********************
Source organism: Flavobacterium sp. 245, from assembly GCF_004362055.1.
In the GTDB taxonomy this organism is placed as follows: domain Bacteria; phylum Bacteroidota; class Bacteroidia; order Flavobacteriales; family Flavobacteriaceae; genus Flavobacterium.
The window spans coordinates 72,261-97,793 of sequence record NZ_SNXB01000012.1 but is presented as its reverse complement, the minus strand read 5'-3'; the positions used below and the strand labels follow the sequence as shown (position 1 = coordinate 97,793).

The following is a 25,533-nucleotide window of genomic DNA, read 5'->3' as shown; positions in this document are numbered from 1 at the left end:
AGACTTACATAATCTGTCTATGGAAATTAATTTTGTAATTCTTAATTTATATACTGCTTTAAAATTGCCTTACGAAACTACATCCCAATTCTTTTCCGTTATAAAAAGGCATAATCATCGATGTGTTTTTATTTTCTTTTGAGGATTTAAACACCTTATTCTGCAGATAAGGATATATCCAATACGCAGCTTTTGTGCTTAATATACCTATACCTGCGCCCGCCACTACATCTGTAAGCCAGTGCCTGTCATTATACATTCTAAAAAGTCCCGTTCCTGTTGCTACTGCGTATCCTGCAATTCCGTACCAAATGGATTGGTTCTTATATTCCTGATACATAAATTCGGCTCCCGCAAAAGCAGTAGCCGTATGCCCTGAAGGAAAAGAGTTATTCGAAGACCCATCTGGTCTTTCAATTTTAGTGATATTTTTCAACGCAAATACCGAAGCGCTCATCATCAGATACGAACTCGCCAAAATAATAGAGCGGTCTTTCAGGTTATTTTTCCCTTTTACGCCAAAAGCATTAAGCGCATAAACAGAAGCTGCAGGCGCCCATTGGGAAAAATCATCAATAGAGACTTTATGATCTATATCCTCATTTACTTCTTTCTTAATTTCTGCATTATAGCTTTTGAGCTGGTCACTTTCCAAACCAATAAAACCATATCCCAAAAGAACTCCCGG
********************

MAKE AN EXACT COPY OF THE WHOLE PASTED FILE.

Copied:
Source organism: Flavobacterium sp. 245, from assembly GCF_004362055.1.
In the GTDB taxonomy this organism is placed as follows: domain Bacteria; phylum Bacteroidota; class Bacteroidia; order Flavobacteriales; family Flavobacteriaceae; genus Flavobacterium.
The window spans coordinates 72,261-97,793 of sequence record NZ_SNXB01000012.1 but is presented as its reverse complement, the minus strand read 5'-3'; the positions used below and the strand labels follow the sequence as shown (position 1 = coordinate 97,793).

The following is a 25,533-nucleotide window of genomic DNA, read 5'->3' as shown; positions in this document are numbered from 1 at the left end:
AGACTTACATAATCTGTCTATGGAAATTAATTTTGTAATTCTTAATTTATATACTGCTTTAAAATTGCCTTACGAAACTACATCCCAATTCTTTTCCGTTATAAAAAGGCATAATCATCGATGTGTTTTTATTTTCTTTTGAGGATTTAAACACCTTATTCTGCAGATAAGGATATATCCAATACGCAGCTTTTGTGCTTAATATACCTATACCTGCGCCCGCCACTACATCTGTAAGCCAGTGCCTGTCATTATACATTCTAAAAAGTCCCGTTCCTGTTGCTACTGCGTATCCTGCAATTCCGTACCAAATGGATTGGTTCTTATATTCCTGATACATAAATTCGGCTCCCGCAAAAGCAGTAGCCGTATGCCCTGAAGGAAAAGAGTTATTCGAAGACCCATCTGGTCTTTCAATTTTAGTGATATTTTTCAACGCAAATACCGAAGCGCTCATCATCAGATACGAACTCGCCAAAATAATAGAGCGGTCTTTCAGGTTATTTTTCCCTTTTACGCCAAAAGCATTAAGCGCATAAACAGAAGCTGCAGGCGCCCATTGGGAAAAATCATCAATAGAGACTTTATGATCTATATCCTCATTTACTTCTTTCTTAATTTCTGCATTATAGCTTTTGAGCTGGTCACTTTCCAAACCAATAAAACCATATCCCAAAAGAACTCCCGG